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Operator seeks ban of business class services in short haul flights


Chief Executive Officer (CEO) of Wizz Air, József Váradi

The Chief Executive Officer (CEO) of Wizz Air, József Váradi, has described as “unethical” the inclusion of business class services in the configuration of short haul flights.

The Hungarian low-cost carrier boss yesterday slammed legacy carriers like British Airways (BA) and KLM for operating business class flights. He observed that the airlines “despite all their carbon neutral promises, they still perform poorly in terms of carbon emissions due to their business model.”

“Just look at business cost. Business cost is one of the diverse products you can bring to the market with regard to environmental impact. I mean, a business passenger emits 2x or 3x more than an economy-class passenger.

“Look at connecting traffic compared to point-to-point. When you connect, you’re going to be taking two flights. So, your impact on the environment is going to be at least twice as bad compared to a single flight, a point-to-point flight.”


As a low-cost airline, Wizz does not have any business class. It also does not operate any connecting flights, being a wholly point-to-point airline without any hub and spoke type operations. This, says Varadi, is key to Wizz’s ability to keep costs low and carbon emissions lower.

Wizz Air has recently posted record first half profits of some €317.5 million, and expects to continue to grow profits over the second half of 2019.

Of legacy carriers, he went on to say, “inherently, their business model is environmentally polluting. I mean, flying a lot of business class, flying a lot of connecting passengers, they are affecting the environment in a bad way.”

He called for business class to be banned on shorter flights. “Business class should be banned. These passengers account for twice the carbon footprint of an economy passenger, and the industry is guilty of preserving an inefficient and archaic model. A rethink is overdue, and we call on fellow airlines to commit to a total ban on business class travel for any flight under five hours.”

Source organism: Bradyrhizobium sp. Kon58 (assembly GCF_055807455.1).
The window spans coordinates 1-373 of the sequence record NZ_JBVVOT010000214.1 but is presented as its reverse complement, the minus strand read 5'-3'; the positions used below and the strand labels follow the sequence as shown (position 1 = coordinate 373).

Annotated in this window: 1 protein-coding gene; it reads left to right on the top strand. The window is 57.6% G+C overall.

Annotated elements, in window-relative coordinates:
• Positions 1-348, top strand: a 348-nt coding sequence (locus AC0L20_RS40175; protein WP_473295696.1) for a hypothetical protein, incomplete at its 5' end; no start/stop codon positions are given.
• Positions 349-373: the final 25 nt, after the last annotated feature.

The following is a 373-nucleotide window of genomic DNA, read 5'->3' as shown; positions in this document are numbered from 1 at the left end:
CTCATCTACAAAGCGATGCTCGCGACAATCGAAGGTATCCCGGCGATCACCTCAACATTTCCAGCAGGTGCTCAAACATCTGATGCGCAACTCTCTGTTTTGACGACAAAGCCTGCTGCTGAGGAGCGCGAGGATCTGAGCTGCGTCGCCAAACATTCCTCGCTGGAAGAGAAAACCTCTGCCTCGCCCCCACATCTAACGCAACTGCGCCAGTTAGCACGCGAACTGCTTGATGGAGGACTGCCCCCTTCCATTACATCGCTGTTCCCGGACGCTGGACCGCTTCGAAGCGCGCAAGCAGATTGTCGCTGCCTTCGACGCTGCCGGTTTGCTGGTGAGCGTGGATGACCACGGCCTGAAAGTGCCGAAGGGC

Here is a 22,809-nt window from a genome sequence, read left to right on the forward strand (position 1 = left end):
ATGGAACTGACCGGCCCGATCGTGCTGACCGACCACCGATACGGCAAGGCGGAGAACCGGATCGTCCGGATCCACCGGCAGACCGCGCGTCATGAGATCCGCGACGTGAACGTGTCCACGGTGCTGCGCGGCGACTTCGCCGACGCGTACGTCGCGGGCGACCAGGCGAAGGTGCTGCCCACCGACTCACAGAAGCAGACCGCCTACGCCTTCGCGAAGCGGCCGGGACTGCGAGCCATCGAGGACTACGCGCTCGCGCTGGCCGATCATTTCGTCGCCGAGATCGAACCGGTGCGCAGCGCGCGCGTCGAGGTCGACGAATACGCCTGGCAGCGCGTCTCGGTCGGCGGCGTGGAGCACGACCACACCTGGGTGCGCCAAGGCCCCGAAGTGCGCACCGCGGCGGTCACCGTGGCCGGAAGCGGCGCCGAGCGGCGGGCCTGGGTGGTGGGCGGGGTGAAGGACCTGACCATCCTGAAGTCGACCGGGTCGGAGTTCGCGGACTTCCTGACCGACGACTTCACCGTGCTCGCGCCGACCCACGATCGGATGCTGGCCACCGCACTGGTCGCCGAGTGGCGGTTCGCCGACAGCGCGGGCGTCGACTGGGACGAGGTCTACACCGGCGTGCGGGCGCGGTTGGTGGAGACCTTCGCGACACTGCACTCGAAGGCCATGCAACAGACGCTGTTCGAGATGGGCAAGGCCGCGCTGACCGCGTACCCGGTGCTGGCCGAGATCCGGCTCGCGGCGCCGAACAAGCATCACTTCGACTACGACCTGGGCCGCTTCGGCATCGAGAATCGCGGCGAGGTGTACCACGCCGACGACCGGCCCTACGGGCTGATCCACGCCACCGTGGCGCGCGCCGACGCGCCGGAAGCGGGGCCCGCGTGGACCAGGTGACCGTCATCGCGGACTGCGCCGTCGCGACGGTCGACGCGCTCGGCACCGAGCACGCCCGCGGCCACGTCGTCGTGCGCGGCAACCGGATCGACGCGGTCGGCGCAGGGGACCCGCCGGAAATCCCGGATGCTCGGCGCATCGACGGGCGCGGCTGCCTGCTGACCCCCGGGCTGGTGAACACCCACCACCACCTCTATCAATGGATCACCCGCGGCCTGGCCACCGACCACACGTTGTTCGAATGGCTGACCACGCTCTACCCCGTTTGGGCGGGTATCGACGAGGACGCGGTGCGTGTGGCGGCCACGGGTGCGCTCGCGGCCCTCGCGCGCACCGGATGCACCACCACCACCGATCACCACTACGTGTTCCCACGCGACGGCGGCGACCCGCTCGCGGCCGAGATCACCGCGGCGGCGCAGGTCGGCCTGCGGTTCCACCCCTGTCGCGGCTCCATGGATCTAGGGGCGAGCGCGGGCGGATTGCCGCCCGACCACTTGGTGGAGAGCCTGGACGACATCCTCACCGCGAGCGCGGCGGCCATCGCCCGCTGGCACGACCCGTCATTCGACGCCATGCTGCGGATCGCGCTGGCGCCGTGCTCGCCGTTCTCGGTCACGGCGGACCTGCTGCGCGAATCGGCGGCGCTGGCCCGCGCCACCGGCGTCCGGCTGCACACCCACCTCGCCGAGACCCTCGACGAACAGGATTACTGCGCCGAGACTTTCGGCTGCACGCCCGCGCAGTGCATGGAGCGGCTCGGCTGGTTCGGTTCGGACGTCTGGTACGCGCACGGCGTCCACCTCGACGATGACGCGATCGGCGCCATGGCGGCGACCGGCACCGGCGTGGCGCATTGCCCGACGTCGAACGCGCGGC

While this would be unlikely to be popular with full service carriers, he does raise a good point. In today’s climate of flight shaming and environmental concern, short haul business class is beginning to look rather indulgent.

Varadi was keen to point out how well Wizz is doing on its own environmental efforts. He claims to operate the greenest airline in Europe, and attributes this success to the airline’s use of brand new aircraft such as the A321neo. In the earnings call, he said,

“We are emitting 56 grams, that’s 15 per cent lower than Ryanair and around 60 per cent, 70 per cent lower than the legacy carriers.”

Right now, around 50 per cent of Wizz seats are operated by the highly efficient A321neo. Varadi says that this offers a 20 per cent lower cost, including fuel burn, than the A320. With 270 aircraft on order, all neo variants, the airline is expecting to continue driving down its carbon footprint in the years to come.

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József VáradiWizz Air
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